Tech executives say they want data privacy legislation without strongest regulations

Tech executives say they want data privacy legislation without strongest regulations
© Greg Nash

Lawmakers grilled executives from technology companies, who said Wednesday that they supported legislation for privacy regulation but often dodged backing specific policies. 

The Senate Commerce Committee hauled in representatives from Twitter, Amazon, Google, Apple, AT&T and Charter to question their privacy practices and what type of new consumer data regulations they're open to.

Executives from the companies were often quick to agree, or offer a “qualified yes” to broad commitments of support for new privacy legislation and increased government regulation regarding data privacy, but demurred when pressed for details on what they would support.

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When representatives did specify, they said they want some of the strongest provisions, like a mandatory opt-out for data collection, to be excluded from the hypothetical legislation.

During Sen. Amy KlobucharAmy KlobucharThe Hill's Coronavirus Report: Teachers' union President Randi Weingarten calls Trump administration plan to reopen schools 'a train wreck'; US surpasses 3 million COVID-19 cases The Hill's Coronavirus Report: DC's Bowser says protesters and nation were 'assaulted' in front of Lafayette Square last month; Brazil's Bolsonaro, noted virus skeptic, tests positive for COVID-19 Hillicon Valley: QAnon scores wins, creating GOP problem | Supreme Court upholds regulation banning robocalls to cellphones | Foreign hackers take aim at homebound Americans | Uber acquires Postmates MORE’s (D-Minn.) line of questioning each internet company in attendance agreed that they supported data privacy legislation, but largely declined to agree to specific details she put forward.

When she asked if they would be interested in a 72-hour public notification requirement in the wake of cybersecurity breaches, each declined.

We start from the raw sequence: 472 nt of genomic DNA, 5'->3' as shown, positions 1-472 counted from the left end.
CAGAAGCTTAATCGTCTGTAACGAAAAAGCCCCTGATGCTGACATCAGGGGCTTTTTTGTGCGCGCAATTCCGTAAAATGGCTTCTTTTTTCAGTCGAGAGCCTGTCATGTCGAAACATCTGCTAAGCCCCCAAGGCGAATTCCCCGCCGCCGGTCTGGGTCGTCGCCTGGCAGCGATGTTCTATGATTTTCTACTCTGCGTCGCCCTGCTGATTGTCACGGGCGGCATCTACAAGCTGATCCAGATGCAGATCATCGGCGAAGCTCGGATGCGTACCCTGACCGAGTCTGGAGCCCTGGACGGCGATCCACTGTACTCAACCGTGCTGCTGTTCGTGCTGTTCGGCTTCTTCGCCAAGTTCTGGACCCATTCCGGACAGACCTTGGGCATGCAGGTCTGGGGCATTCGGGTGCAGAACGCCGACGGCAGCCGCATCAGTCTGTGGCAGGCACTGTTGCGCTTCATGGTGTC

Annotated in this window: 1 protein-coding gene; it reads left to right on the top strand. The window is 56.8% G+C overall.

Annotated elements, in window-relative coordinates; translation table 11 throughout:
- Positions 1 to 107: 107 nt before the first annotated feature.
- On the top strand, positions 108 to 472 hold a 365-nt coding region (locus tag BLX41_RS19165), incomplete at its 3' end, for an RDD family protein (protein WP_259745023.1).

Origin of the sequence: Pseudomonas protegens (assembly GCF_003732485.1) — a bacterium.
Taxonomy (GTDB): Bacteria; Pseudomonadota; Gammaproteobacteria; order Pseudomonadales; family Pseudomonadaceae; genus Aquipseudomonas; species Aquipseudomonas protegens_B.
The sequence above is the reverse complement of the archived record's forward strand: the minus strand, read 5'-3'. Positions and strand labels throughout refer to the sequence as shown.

And Google and Twitter chose to tout the work they did to simply their user agreements when asked if they would support requirements for more basic language in user agreements

Sen. Brian SchatzBrian Emanuel SchatzData shows seven Senate Democrats have majority non-white staffs Overnight Defense: Lawmakers demand answers on reported Russian bounties for US troops deaths in Afghanistan | Defense bill amendments target Germany withdrawal, Pentagon program giving weapons to police Senators push to limit transfer of military-grade equipment to police MORE (D-Hawaii) argued specific updates were needed to give the Federal Trace Commission teeth to regulate the internet and telecommunications companies — a point executives said they would consider, but did not firmly agree to.

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Schatz pointed out that currently, the FTC can only penalize companies after it establishes consent decrees with them, instead of immediately penalizing them for violating regulations.

“There is no economic consequence for violating existing rules or statutes on privacy,” he said, calling it “absurd”. “Only if you violate that consent decree is there the authority to fine.”

Google’s chief privacy officer, Keith Enright, declined to agree but said “we certainly would be interested in engaging in a conversation about what an extension of [the FTC’s] authority would look like and what the proper contours might be,” expressing a sentiment shared by the other executives testifying.